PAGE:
Vishal Gondal is a restless soul. He exudes an unquiet perhaps expected from serial entrepreneurs who are buzzing with ideas and want things done at the speed of light. Entrepreneurship is all about “failing fast and moving on to the next thing”, he says. But failure is not what the man, who founded India’s first and largest mobile gaming company, eventually selling it to Disney for $100 million, can be charged with.
However, an hour-long conversation later, it isn’t difficult to spot Gondal’s quiet inadequacies—his inability to adapt to a “manager-run thing with no real opportunity to build anything new”, his dispirited attempts at understanding “balance sheets and future projections” that often define a company’s vision and his impatience with hierarchy and “corporate structures”. In mind, body and soul, he belongs to an entrepreneurial culture that believes in incubating as many new ideas as possible, as opposed to “analysing, justifying and making presentations on a single idea” for days together.
And thus, the 38-year-old entrepreneur, after quitting as the managing director of DisneyUTV Digital in April 2013, has started up again—15 years after setting up the successful Indiagames. GOQii (pronounced Go-Key), his new venture, is a wearable technology company that seeks to create a health care ecosystem. “We are not just a device company. We are a service on top of a wearable device, and we are motivating you to make a lifestyle change,” says Gondal, GOQii’s founder and CEO.
The GOQii ecosystem consists of a fitness band (manufactured in China), an app available on Android and Apple, a slew of health coaches, including dieticians, nutritionists, physical instructors and behavioural psychologists, available 24x7 on the cloud, and Karma Points—a virtual currency for social good—which users can donate to a noble cause listed by Oxfam, an international non-profit that has tied up with the company. That is many things rolled into one.
“Sounds crazy, no?” he asks. “That’s exactly what people told me when I started making mobile games in 1999. I’ve learnt that if they tell you your idea is stupid and is not going to work, you are on the right track. Flipkart must have been a crazy idea at one point. redBus, MakeMyTrip, Justdial… were ideas that must have been shot down by many investors. But someone took a gut call and knew that they were winners. It is only the crazy ideas that end up in great results.”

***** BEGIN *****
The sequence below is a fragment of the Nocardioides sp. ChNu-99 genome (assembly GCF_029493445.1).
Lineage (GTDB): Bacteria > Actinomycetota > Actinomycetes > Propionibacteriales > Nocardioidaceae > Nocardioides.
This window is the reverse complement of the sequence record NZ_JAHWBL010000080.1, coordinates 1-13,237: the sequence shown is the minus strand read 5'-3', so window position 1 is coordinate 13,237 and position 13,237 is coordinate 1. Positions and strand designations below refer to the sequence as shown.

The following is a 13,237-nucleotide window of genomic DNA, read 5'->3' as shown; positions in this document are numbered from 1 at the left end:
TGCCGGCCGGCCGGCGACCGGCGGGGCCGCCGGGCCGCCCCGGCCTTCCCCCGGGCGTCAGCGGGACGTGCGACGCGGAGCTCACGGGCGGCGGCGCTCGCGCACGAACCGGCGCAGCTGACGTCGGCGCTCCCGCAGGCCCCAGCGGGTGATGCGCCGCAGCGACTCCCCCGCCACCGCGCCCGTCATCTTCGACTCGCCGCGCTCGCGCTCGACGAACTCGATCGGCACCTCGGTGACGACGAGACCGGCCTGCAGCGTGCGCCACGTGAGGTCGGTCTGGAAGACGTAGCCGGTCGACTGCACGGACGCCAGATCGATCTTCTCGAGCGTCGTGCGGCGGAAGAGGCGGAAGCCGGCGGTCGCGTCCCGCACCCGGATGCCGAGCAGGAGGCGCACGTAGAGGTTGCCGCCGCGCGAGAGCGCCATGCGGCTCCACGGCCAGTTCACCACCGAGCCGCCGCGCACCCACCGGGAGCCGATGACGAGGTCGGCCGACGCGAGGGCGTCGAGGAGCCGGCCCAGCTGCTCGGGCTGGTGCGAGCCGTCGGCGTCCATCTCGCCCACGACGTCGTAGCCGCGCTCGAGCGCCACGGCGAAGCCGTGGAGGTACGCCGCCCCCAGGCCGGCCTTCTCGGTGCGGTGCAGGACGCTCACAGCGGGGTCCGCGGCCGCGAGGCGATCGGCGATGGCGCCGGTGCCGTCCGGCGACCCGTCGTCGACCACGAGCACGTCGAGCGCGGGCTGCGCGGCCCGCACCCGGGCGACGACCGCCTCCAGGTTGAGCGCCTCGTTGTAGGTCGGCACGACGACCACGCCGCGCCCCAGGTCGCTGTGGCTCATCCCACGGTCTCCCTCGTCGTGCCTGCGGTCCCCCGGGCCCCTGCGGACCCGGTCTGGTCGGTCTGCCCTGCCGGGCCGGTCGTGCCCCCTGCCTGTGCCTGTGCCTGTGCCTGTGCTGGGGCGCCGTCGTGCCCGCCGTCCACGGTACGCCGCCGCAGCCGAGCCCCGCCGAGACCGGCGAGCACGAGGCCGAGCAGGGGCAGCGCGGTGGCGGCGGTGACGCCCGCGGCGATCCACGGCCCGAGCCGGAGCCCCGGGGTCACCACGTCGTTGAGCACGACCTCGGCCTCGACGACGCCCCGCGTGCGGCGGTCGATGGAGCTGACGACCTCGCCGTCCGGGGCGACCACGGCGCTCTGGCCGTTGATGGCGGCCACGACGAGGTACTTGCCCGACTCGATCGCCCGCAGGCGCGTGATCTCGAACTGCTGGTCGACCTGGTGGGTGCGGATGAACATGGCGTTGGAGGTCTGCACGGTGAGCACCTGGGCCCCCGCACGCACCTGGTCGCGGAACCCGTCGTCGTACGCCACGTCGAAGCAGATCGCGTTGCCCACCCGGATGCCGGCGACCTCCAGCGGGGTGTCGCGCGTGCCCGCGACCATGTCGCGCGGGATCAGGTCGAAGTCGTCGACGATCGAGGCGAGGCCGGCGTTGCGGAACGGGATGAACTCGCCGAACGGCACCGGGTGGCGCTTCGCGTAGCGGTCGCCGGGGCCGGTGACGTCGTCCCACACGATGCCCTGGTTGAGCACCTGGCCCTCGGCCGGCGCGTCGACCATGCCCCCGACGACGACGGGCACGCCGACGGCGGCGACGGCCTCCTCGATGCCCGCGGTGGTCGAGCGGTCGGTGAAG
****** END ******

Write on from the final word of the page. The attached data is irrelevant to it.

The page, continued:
His long-time friend and venture capitalist Mahesh Murthy (whose firm Seedfund was among the first to spot online ticketing startup redBus) commends Gondal. “He has all the qualities of a successful entrepreneur—a devil-may-care attitude, the ability to do things fast, the ability to network, and the willingness to fail and learn. He’s surely one of the entrepreneurs to emulate,” says Murthy. “But with GOQii, he might be in a difficult space with a narrow demographic. Investors ideally want to back something that can become dominant. There are many good fitness devices in the market already,” he adds.
GOQii, which opened to consumers in August after three months of beta-testing, competes with the likes of Nike FuelBand, Fitbit, Jawbone, Google Fit and Samsung Gear Fit internationally. In India, there is GetActive, a Bangalore-based startup that offers a health monitoring wristband which tracks caloric burn, activity levels, and sleep patterns—pretty much the same things GOQii does, minus the health coaching. And that promises to be the differentiator.
“The power of coaching is more than the power of the device,” says Seedfund’s Murthy. “GOQii needs to move from hardware to a health coaching app that is platform-agnostic and independent. That could become an attractive investment opportunity.”
GOQii seems to be on track then. “We won’t be restricted to any band,” says Gondal. “We’ll eventually have all bands connecting with our service. We’ll have open APIs for that.”